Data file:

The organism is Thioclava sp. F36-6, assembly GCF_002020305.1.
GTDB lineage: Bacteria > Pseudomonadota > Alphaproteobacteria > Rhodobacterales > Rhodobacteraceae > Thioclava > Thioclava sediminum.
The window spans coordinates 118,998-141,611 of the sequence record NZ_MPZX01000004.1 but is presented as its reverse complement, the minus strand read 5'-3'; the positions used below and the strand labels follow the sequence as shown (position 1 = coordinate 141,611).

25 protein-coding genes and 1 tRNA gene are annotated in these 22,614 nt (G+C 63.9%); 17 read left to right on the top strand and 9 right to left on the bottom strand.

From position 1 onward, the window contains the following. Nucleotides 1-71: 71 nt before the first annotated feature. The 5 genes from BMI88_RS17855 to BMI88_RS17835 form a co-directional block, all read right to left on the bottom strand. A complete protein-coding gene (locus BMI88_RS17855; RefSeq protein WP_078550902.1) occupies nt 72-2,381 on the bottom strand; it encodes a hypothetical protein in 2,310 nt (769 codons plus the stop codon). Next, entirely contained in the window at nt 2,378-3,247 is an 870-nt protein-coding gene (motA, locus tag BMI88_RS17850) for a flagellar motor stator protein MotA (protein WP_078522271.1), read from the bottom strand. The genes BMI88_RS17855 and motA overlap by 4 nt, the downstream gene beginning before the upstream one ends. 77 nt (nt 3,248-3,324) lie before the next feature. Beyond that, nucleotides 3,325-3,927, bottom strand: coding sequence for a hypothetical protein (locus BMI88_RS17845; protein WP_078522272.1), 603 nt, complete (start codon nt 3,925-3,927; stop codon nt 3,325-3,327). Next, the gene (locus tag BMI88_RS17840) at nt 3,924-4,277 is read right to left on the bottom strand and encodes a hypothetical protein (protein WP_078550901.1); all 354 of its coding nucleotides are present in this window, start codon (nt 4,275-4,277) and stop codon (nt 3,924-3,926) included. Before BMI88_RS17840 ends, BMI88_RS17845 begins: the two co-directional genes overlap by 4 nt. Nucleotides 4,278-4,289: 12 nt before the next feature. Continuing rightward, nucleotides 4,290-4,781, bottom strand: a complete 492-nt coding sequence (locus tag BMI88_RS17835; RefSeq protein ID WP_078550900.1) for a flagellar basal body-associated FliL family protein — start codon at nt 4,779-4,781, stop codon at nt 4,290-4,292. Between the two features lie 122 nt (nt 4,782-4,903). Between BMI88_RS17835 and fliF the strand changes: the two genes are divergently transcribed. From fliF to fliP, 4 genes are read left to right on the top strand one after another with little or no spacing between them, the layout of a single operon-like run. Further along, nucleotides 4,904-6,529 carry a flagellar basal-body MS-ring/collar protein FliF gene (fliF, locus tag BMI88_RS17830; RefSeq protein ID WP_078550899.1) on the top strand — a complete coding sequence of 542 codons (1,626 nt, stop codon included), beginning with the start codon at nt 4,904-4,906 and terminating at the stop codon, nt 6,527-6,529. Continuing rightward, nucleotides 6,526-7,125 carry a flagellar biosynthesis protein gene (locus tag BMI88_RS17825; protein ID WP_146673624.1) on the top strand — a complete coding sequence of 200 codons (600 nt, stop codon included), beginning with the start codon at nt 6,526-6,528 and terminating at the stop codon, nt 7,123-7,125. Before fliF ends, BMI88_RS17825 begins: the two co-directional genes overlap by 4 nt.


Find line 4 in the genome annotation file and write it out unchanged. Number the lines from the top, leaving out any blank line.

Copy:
25 protein-coding genes and 1 tRNA gene are annotated in these 22,614 nt (G+C 63.9%); 17 read left to right on the top strand and 9 right to left on the bottom strand.